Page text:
Open access

F Castinetti, F Albarel, F Archambeaud, J Bertherat, B Bouillet, P Buffier, C Briet, B Cariou, Ph Caron, O Chabre, Ph Chanson, C Cortet, C Do Cao, D Drui, M Haissaguerre, S Hescot, F Illouz, E Kuhn, N Lahlou, E Merlen, V Raverot, S Smati, B Verges and F Borson-Chazot

The management of cancer patients has changed due to the considerably more frequent use of immune checkpoint inhibitors (ICPIs). However, the use of ICPI has a risk of side effects, particularly endocrine toxicity. Since the indications for ICPI are constantly expanding due to their efficacy, it is important that endocrinologists and oncologists know how to look for this type of toxicity and how to treat it when it arises. In view of this, the French Endocrine Society initiated the formulation of a consensus document on ICPI-related endocrine toxicity. In this paper, we will introduce data on the general pathophysiology of endocrine toxicity, and we will then outline expert opinion focusing primarily on methods for screening, management and monitoring for endocrine side effects in patients treated by ICPI. We will then look in turn at endocrinopathies that are induced by ICPI including dysthyroidism, hypophysitis, primary adrenal insufficiency and fulminant diabetes. In each chapter, expert opinion will be given on the diagnosis, management and monitoring for each complication. These expert opinions will also discuss the methodology for categorizing these side effects in oncology using ‘common terminology criteria for adverse events’ (CTCAE) and the difficulties in applying this to endocrine side effects in the case of these anti-cancer therapies. This is shown in particular by certain recommendations that are used for other side effects (high-dose corticosteroids, contraindicated in ICPI for example) and that cannot be considered as appropriate in the management of endocrine toxicity, as it usually does not require ICPI withdrawal or high-dose glucocorticoid intake.

Open access

Sung Gwe Ahn, Chang Ik Yoon, Jae Hoon Lee, Hye Sun Lee, So Eun Park, Yoon Jin Cha, Chihwan Cha, Soong June Bae, Kyung-A Lee and Joon Jeong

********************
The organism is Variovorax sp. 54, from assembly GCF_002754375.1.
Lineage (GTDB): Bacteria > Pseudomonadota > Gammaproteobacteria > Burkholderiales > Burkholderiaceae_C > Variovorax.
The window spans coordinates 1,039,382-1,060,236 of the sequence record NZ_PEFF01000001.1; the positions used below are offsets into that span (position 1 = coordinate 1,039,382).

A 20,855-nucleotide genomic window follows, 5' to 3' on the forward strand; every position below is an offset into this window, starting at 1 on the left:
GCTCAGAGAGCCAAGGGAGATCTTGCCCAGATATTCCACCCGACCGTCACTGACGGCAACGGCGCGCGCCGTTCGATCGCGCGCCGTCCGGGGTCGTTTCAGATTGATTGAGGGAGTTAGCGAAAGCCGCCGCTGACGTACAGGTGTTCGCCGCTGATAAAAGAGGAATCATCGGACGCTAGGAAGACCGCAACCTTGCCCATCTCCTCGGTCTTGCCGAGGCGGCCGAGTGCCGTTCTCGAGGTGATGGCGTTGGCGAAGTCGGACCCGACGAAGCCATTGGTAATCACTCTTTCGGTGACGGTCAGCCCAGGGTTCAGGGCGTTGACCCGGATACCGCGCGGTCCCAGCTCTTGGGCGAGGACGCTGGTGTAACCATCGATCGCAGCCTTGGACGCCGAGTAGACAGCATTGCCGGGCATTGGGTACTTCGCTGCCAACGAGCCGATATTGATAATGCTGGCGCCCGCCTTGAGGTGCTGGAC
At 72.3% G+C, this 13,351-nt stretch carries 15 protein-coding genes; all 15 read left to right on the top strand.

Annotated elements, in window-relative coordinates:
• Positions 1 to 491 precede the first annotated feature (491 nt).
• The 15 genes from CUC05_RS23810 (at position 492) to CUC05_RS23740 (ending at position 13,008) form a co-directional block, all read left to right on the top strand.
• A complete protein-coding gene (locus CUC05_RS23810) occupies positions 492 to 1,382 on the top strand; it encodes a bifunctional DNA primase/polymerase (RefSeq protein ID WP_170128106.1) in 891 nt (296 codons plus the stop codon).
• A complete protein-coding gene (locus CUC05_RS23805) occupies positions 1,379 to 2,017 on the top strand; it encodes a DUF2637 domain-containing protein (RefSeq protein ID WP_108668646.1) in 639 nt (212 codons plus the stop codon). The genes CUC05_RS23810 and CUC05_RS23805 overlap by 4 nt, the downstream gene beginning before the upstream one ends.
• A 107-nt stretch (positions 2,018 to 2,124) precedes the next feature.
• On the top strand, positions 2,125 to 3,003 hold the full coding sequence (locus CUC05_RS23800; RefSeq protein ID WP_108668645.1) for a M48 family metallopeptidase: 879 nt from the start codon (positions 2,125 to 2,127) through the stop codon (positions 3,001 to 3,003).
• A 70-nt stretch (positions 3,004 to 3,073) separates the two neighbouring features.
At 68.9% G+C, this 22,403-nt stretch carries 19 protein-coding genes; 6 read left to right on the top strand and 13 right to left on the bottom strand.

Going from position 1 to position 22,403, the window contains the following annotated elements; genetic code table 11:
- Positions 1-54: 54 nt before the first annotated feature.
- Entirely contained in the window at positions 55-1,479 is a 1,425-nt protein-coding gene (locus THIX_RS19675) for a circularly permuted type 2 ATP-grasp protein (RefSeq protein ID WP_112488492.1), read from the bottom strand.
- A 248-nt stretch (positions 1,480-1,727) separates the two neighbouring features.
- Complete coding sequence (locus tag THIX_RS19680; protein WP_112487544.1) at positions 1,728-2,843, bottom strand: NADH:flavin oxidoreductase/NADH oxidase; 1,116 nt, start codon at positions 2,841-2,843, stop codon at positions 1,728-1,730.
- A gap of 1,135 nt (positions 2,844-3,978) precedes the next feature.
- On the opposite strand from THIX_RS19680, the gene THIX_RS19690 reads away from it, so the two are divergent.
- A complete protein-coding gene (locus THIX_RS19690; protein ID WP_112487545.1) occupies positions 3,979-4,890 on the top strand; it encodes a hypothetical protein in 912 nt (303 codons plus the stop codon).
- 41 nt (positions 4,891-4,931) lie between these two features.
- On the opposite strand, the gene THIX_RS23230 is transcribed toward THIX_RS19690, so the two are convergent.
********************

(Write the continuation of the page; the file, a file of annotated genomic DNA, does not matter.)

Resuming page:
On the basis of TP53 mutations and standardized uptake values (SUVs) from 18F-fluorodeoxyglucose positron emission tomography (18F-FDG-PET), we sought to enhance our knowledge of the biology underlying low progesterone receptor (PR) expression in estrogen receptor (ER)-positive/human epidermal growth factor receptor-2 (HER2)-negative tumors. This study included 272 patients surgically treated for ER-positive, HER2-negative breast cancer and who had undergone TP53 gene sequencing. Of these, 229 patients also underwent 18F-FDG PET or PET/CT. Mutational analysis of exons 5–9 of the TP53 gene was conducted using PCR amplification and direct sequencing. The SUVs were measured using 18F-FDG-PET scan images. Twenty-eight (10.3%) tumors had a somatic TP53 mutation. The TP53 mutation rate was significantly higher in low-PR tumors than in high-PR tumors (17.1% vs 7.9%, P = 0.039). Low-PR tumors had significantly higher median SUVs than high-PR tumors (P = 0.046). The multivariable analysis revealed that SUV and age remained independent variables associated with low PR expression. An adverse impact of low PR expression on recurrence-free survival was observed in the multivariable Cox regression hazard model. We provide clinical evidence that genetic alteration of the TP53 gene and dysregulated glucose metabolism partly involve low PR expression in ER-positive and HER2-negative breast cancer.

Open access

Jonathan W Nyce